by Kristin Berkey-Abbott
Last week, I thought about the ancient theme of hospitality. We are called to offer hospitality to all; we never know when we'll discover that we've entertained angels, as with the story of Abram, who became Abraham, who invited strangers to dinner and was told of God's plan for his descendents to be more than the stars in the Heavens.
The Emmaus travelers might never have realized that Jesus was with them, if they hadn't given him the chance to break bread.
But what does this look like in modern life?
Jesus calls us to a Eucharistic life, which requires a major readjustment of our mindset around the issues of food, drink, time, and hospitality.
One thing we can do in our individual lives is to adopt a Eucharistic mindset. Never has this been more vital. Most people have ceased cooking for themselves, and many Americans are eating at least one meal a day while they drive.
Rebel against this trait. Look for ways to make meals special. Each week, go to a different bakery and buy yourself some wonderful bread. Open a bottle of wine and savor a glass. Buy your favorite bubbly water, even if it costs more. Cook for yourself, even if it's not something truly special. Invite your friends and loved ones to dinner. Occasionally, invite a stranger.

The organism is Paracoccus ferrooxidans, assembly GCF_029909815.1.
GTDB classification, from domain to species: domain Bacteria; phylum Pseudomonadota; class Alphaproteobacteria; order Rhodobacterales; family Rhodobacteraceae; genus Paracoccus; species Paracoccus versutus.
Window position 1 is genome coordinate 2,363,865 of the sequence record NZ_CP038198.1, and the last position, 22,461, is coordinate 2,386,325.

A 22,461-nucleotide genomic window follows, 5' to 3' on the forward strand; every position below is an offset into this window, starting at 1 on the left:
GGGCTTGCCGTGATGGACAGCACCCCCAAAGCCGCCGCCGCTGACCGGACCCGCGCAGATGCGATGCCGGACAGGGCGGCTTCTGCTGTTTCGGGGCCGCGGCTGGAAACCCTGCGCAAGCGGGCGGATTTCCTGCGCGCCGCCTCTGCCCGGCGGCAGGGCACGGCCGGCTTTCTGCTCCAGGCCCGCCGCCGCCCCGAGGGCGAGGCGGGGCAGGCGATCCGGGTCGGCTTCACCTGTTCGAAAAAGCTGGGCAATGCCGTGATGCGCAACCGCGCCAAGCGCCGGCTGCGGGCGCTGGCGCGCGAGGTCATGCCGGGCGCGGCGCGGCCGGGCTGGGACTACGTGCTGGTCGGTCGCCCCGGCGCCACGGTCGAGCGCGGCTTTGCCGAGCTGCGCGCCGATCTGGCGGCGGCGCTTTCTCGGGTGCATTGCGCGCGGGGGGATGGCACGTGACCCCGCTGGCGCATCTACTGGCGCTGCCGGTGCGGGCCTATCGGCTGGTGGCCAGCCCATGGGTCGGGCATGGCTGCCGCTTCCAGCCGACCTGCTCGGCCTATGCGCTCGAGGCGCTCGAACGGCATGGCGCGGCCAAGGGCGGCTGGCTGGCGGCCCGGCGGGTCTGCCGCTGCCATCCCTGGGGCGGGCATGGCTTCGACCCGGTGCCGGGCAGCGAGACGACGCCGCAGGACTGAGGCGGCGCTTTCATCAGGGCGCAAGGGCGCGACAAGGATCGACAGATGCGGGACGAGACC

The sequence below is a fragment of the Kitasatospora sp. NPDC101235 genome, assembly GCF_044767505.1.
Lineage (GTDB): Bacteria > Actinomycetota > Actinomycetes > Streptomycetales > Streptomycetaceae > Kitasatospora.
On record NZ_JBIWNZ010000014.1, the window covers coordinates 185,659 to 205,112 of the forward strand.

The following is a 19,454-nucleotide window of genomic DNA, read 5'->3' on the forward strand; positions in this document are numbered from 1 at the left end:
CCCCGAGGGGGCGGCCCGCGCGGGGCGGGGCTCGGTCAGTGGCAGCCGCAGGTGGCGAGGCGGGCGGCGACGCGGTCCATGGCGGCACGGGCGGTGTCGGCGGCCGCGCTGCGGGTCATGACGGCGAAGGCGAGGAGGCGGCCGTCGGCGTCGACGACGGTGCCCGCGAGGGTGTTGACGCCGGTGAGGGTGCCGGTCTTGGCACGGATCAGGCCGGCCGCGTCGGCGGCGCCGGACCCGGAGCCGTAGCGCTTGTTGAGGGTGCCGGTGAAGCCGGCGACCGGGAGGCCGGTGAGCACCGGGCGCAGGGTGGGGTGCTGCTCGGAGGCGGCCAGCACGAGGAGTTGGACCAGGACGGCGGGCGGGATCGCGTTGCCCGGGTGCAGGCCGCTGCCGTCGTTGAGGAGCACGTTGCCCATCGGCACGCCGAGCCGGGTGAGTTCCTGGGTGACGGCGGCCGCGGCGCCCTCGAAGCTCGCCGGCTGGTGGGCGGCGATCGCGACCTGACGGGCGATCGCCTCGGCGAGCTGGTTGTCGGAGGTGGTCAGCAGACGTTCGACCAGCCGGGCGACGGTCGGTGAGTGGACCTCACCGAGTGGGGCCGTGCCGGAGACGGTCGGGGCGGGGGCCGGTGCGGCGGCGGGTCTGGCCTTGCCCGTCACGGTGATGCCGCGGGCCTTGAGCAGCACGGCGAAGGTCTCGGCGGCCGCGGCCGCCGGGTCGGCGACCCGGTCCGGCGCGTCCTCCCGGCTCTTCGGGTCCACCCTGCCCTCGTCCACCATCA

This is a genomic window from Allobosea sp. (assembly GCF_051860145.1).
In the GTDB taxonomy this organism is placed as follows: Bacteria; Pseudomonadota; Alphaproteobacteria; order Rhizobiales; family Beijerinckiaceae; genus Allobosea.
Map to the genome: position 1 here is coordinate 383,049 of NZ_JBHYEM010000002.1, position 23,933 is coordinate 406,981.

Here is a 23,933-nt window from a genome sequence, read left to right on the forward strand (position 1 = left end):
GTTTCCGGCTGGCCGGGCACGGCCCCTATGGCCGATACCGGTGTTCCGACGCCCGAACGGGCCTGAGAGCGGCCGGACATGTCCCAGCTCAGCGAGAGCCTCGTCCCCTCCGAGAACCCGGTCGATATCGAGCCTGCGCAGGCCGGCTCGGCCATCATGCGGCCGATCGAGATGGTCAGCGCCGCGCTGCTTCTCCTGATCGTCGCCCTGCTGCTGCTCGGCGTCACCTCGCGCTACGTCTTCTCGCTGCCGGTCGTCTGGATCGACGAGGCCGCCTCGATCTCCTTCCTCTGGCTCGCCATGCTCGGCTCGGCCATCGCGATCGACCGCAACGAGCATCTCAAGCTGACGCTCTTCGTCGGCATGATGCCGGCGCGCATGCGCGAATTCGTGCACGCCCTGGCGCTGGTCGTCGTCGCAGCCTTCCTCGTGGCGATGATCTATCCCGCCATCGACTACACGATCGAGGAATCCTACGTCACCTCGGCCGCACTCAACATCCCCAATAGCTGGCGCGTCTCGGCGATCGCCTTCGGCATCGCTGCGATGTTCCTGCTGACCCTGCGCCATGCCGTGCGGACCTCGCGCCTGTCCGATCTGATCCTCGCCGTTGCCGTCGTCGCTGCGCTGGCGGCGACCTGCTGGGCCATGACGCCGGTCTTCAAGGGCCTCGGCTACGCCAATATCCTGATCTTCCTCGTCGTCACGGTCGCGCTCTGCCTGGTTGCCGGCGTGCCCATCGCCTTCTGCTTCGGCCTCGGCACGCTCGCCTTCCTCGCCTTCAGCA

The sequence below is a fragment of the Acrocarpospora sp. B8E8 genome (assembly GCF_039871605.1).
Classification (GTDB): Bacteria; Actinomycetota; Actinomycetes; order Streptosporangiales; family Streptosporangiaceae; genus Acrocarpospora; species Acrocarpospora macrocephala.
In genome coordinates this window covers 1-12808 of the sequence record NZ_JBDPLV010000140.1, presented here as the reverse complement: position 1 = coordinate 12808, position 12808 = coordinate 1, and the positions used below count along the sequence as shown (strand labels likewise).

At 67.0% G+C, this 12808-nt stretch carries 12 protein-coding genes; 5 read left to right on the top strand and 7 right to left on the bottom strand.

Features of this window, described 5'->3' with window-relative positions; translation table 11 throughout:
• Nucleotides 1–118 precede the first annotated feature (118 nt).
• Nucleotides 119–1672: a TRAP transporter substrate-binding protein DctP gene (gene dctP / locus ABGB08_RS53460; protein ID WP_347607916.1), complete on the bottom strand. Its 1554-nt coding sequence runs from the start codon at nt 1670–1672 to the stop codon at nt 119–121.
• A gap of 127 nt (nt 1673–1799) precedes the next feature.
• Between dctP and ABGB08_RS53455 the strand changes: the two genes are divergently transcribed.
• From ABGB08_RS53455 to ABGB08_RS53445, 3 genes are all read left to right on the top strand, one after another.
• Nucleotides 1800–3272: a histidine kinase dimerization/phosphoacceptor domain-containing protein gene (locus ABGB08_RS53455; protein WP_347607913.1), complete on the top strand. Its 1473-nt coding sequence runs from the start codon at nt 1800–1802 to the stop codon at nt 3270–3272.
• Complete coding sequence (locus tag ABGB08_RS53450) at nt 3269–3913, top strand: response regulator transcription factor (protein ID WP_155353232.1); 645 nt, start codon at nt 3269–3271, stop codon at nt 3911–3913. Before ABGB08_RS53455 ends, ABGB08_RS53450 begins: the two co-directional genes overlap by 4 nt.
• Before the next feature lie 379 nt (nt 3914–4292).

But it's about more than dinner, more than hospitality, of course. It's the hospitality that allows us to take the time to slow down and dine together. It's hospitality that allows us to truly know each other.
So, before the day gets later, go and buy some bread. Think about the many ways that bread (and other grains) sustain most of us throughout the world. Drink some wine and think about the miracle of fermentation; ponder the reality that in many parts of the world, people drink fermented beverages because the water supply is tainted, but fermentation provides some protection. Invite someone to share your bread with you.
You are the leaven in the loaf, the yeast that turns grape juice into the miracle of wine--how can you make that manifest in the world today?
What miracles might come into our lives when we open them to the ancient practice of hospitality?